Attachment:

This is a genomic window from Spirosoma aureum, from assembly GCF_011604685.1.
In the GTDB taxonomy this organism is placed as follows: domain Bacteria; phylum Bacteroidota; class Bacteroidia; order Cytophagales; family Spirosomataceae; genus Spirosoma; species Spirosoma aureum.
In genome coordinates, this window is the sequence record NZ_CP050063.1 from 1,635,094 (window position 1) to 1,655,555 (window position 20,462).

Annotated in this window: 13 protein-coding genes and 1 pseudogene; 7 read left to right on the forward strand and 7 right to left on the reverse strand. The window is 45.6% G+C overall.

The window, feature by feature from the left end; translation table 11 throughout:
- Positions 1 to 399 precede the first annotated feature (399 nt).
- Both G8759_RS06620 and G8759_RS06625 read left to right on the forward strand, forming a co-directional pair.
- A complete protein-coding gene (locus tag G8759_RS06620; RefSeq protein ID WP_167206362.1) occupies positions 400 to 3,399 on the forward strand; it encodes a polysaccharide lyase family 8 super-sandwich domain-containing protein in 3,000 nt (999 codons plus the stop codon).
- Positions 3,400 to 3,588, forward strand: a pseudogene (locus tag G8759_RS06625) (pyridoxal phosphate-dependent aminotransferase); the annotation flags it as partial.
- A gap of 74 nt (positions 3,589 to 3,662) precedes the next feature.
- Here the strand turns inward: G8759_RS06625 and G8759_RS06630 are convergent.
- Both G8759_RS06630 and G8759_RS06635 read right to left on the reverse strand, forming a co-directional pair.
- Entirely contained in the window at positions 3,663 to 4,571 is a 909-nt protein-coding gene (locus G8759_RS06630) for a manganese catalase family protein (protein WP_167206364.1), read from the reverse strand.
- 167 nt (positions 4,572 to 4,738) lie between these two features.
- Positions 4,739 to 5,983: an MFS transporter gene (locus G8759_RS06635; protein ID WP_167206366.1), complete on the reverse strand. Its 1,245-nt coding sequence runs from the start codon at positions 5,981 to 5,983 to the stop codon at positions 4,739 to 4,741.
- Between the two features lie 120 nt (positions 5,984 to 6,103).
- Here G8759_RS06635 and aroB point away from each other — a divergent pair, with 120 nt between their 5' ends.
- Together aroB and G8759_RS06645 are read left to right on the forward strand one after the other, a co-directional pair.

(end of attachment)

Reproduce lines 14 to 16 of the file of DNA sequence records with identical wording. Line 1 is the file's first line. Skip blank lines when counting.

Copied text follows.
- 167 nt (positions 4,572 to 4,738) lie between these two features.
- Positions 4,739 to 5,983: an MFS transporter gene (locus G8759_RS06635; protein ID WP_167206366.1), complete on the reverse strand. Its 1,245-nt coding sequence runs from the start codon at positions 5,981 to 5,983 to the stop codon at positions 4,739 to 4,741.
- Between the two features lie 120 nt (positions 5,984 to 6,103).